The above obtained viscous liquid, i.e. the additive B, in the flask was diluted with 862 g of toluene under a stream of nitrogen gas and 141 g of acetic anhydride were added thereto dropwise at room temperature followed by heating at 110° C. for 2 hours with agitation to effect the amidation reaction. Thereafter, 141 g of methyl alcohol were added dropwise to the mixture kept at 50° C. and the mixture was agitated for 1 hour at the same temperature followed by stripping of the low boiling-point matters at 100° C. under a reduced pressure to give a highly viscous liquid product which is referred to as the additive B-I hereinbelow.
This reaction product had an infrared absorption spectrum in which no absorption bands were found in the wavelength region of 3000 cm-1 or higher assignable to the hydroxyl groups --OH or imino groups >NH while a strong absorption band was found at 1650 cm-1 assignable to amide linkages --NH--CO--. A 25% by weight solution of this product in ethylene glycol monoethyl ether had a viscosity of 6.4 centistokes at 25° C. and a specific gravity of 0.964. This solution was very stable relative to the viscosity which was increased very slightly to 6.5 centistokes at 25° C. after storage for 1 month at room temperature.
The above described procedure was repeated by replacing 141 g of the acetic anhydride with 138 g of isopropenyl acetate to give a similar product which is referred to as the additive B-V hereinbelow. Further, the same experimental procedure as above was repeated excepting replacement of the dropwise addition of 141 g of acetic anhydride with dropwise addition of first 152 g of triethyl amine as a hydrogen chloride acceptor and then 78.5 g of acetyl chloride to give also a similar product which is referred to as the additive B-VI hereinbelow.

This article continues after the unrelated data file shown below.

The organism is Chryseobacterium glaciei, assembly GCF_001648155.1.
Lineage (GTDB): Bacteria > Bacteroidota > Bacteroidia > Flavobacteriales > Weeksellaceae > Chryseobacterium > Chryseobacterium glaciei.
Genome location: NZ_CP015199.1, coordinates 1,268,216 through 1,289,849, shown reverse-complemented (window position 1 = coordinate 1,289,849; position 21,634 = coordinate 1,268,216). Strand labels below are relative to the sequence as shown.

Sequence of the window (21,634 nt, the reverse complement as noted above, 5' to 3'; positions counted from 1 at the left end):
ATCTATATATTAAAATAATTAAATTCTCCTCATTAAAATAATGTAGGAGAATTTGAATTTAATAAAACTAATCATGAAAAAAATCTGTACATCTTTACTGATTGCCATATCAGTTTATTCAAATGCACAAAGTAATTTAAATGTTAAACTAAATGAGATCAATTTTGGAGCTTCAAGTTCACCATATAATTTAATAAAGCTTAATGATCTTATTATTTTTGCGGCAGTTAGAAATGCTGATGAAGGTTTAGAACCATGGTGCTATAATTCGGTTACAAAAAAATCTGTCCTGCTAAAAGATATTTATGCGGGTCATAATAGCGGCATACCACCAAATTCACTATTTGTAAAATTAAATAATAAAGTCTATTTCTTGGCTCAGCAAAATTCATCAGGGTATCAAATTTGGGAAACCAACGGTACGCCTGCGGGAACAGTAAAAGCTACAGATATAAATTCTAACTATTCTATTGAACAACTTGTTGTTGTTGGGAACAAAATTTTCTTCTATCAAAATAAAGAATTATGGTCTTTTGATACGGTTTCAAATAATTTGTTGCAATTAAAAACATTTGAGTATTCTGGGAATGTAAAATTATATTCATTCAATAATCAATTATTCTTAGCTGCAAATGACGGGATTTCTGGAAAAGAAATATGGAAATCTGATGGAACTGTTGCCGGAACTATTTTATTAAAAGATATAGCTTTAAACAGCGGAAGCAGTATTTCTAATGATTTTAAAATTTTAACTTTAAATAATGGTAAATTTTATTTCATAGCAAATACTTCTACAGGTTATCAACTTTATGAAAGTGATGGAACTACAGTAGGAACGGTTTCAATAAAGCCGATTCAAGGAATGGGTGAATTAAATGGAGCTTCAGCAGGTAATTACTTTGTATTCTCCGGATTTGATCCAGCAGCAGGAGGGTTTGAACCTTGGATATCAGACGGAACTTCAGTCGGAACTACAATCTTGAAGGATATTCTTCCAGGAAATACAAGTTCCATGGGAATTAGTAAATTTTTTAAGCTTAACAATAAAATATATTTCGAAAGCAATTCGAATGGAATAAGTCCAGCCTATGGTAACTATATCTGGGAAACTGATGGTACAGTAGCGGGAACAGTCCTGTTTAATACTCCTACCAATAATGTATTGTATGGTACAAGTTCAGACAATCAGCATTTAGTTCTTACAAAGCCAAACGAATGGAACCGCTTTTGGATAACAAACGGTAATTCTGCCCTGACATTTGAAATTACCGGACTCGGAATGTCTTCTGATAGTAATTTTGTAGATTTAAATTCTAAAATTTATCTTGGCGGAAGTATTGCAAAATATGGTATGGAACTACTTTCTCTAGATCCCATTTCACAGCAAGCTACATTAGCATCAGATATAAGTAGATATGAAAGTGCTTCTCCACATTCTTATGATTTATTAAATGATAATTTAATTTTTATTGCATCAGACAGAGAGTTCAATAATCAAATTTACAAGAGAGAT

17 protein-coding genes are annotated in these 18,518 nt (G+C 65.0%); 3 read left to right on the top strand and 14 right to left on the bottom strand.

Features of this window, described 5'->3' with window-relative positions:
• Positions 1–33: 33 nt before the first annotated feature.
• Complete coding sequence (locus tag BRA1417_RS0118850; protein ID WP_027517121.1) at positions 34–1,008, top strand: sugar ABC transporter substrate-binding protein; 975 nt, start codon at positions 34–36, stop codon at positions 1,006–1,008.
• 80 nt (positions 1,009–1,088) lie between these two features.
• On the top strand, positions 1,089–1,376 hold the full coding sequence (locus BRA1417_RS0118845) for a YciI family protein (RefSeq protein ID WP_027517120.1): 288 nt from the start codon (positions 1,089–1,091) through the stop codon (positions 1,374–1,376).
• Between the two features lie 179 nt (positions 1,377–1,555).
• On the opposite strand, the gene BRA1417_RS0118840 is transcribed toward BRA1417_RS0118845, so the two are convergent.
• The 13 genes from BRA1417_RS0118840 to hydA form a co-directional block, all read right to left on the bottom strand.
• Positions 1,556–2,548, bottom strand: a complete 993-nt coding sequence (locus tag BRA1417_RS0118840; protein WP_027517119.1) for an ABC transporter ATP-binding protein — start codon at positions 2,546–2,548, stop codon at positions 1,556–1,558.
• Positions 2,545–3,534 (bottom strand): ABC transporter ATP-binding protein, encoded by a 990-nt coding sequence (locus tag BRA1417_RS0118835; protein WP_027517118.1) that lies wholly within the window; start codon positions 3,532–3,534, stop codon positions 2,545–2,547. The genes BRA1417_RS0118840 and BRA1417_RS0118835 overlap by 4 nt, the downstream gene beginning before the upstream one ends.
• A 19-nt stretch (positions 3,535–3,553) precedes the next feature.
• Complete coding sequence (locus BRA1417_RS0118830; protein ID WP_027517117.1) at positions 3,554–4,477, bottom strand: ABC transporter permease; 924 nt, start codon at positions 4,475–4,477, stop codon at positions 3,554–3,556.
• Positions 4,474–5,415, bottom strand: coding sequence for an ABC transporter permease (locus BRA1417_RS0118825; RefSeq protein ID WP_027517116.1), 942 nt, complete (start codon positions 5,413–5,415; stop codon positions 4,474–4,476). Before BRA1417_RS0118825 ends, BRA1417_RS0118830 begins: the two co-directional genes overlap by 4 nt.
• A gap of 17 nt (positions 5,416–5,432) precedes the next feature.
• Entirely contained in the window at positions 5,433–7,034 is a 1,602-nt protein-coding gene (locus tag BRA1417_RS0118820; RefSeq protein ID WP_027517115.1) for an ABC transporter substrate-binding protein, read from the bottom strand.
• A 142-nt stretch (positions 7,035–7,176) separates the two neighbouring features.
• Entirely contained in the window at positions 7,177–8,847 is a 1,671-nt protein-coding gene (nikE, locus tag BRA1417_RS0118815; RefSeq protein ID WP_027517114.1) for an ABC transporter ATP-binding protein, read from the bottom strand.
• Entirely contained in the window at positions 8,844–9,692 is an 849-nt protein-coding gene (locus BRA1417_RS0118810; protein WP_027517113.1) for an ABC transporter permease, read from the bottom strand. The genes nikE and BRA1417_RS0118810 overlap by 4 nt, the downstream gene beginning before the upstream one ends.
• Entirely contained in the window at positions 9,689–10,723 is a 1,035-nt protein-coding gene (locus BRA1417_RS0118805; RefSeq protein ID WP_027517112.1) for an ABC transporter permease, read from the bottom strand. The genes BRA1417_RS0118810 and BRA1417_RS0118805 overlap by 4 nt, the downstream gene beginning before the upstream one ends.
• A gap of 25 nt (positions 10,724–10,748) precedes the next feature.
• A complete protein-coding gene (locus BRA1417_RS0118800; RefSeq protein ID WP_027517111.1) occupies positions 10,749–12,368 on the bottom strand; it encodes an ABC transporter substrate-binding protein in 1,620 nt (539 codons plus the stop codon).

For comparison, three more similar products, referred to as the additives B-II, B-III and B-IV hereinbelow, were prepared in the following manner. Thus, the additive B-II was prepared in substantially the same manner as in the preparation of the additive B-I excepting omission of the hexamethyl disilazane. The reaction product of KBM 603 and KBE 402 before the amidation reaction had an extremely high viscosity of 16,300 centistokes at 25° C. presumably due to the increased molecular weight to form a polymer by the intramolecular or intermolecular reaction of the amino groups and the hydroxy groups formed by the ring-opening reaction of the epoxy groups and other alkoxy groups. The 25% by weight solution of the amidation product in ethylene glycol monoethyl ether had a viscosity of 7.8 centistokes at 25° C. and a specific gravity of 0.965.
The additive B-III was prepared by the reaction of KBM 603, KBE 402 and acetic anyhydride each in the same amount as in the preparation of the additive B-I. This product had an infrared absorption spectrum in which absorption bands assignable to the imino groups >NH were found in the wavelength region of 3300 to 3400 cm-1 presumably indicating a considerable amount of the amino groups directly converted into amide linkages as a consequence of the competition between the ring-opening reaction of the epoxy groups and the amidation reaction of the amino groups.
Further, the additive B-IV was prepared by the reaction of the KBM 603 and KBE 402 alone. A 25% by weight solution of this product had a viscosity of 6.0 centistokes at 25° C. and the viscosity was increased to 14.6 centistokes after storage at room temperature for 1 month. Preparation of the overcoating composition.
Into a flask of 1 liter capacity were introduced 164 g of methyl triethoxy silane (KBE 13, a product by Shin-Etsu Chemical Co.) and 46 g of isobutyl alcohol and the mixture was chilled at 5° C. or below. The mixture was admixed with 138 g of a colloidal silica dispersion containing 20% by weight of silica (Snowtex O, a product by Nissan Chemical Co.) kept at 5° C. or below and agitated for 2 hours at the same temperature followed by further continued agitation for additional 8 hours at a temperature of 20° to 25° C. Further, the mixture was admixed with 36 g of ethylene glycol monoethyl ether and 1.8 g of a polyether-modified silicone (KP 341, a product by Shin-Etsu Chemical Co.) and then with 1.5 g of a 10% aqueous solution of potassium propionate followed by adjustment of the pH to 6 to 7. The thus prepared colloidal silica-containing organopolysiloxane composition for overcoating is referred to as the coating composition C-I hereinbelow.